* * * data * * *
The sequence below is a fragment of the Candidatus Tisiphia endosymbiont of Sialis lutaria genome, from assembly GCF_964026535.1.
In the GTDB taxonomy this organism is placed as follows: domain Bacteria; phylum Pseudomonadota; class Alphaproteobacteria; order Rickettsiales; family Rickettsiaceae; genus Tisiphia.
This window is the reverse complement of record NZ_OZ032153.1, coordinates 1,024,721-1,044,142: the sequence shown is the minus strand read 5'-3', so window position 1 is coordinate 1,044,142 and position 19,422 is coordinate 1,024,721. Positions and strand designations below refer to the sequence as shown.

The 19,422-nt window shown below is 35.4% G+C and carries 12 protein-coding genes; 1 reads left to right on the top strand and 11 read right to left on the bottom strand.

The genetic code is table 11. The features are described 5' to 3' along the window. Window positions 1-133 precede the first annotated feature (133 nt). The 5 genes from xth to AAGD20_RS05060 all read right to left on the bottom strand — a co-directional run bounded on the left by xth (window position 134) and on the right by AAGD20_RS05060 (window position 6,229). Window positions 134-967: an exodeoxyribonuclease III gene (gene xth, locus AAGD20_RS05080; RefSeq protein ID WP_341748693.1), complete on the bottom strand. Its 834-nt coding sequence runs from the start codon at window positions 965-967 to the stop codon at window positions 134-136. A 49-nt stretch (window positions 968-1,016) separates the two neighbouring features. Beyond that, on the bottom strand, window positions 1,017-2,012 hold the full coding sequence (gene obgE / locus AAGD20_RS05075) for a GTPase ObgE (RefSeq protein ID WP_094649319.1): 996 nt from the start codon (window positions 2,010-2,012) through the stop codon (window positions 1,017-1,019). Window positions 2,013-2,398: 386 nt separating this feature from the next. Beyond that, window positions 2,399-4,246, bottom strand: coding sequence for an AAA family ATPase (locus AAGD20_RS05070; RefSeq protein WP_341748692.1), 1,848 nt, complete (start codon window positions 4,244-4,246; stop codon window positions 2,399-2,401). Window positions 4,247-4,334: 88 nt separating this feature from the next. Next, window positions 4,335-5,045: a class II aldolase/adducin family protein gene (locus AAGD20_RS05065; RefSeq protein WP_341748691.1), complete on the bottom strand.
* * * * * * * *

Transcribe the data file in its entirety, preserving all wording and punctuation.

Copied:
The sequence below is a fragment of the Candidatus Tisiphia endosymbiont of Sialis lutaria genome, from assembly GCF_964026535.1.
In the GTDB taxonomy this organism is placed as follows: domain Bacteria; phylum Pseudomonadota; class Alphaproteobacteria; order Rickettsiales; family Rickettsiaceae; genus Tisiphia.
This window is the reverse complement of record NZ_OZ032153.1, coordinates 1,024,721-1,044,142: the sequence shown is the minus strand read 5'-3', so window position 1 is coordinate 1,044,142 and position 19,422 is coordinate 1,024,721. Positions and strand designations below refer to the sequence as shown.

The 19,422-nt window shown below is 35.4% G+C and carries 12 protein-coding genes; 1 reads left to right on the top strand and 11 read right to left on the bottom strand.

The genetic code is table 11. The features are described 5' to 3' along the window. Window positions 1-133 precede the first annotated feature (133 nt). The 5 genes from xth to AAGD20_RS05060 all read right to left on the bottom strand — a co-directional run bounded on the left by xth (window position 134) and on the right by AAGD20_RS05060 (window position 6,229). Window positions 134-967: an exodeoxyribonuclease III gene (gene xth, locus AAGD20_RS05080; RefSeq protein ID WP_341748693.1), complete on the bottom strand. Its 834-nt coding sequence runs from the start codon at window positions 965-967 to the stop codon at window positions 134-136. A 49-nt stretch (window positions 968-1,016) separates the two neighbouring features. Beyond that, on the bottom strand, window positions 1,017-2,012 hold the full coding sequence (gene obgE / locus AAGD20_RS05075) for a GTPase ObgE (RefSeq protein ID WP_094649319.1): 996 nt from the start codon (window positions 2,010-2,012) through the stop codon (window positions 1,017-1,019). Window positions 2,013-2,398: 386 nt separating this feature from the next. Beyond that, window positions 2,399-4,246, bottom strand: coding sequence for an AAA family ATPase (locus AAGD20_RS05070; RefSeq protein WP_341748692.1), 1,848 nt, complete (start codon window positions 4,244-4,246; stop codon window positions 2,399-2,401). Window positions 4,247-4,334: 88 nt separating this feature from the next. Next, window positions 4,335-5,045: a class II aldolase/adducin family protein gene (locus AAGD20_RS05065; RefSeq protein WP_341748691.1), complete on the bottom strand.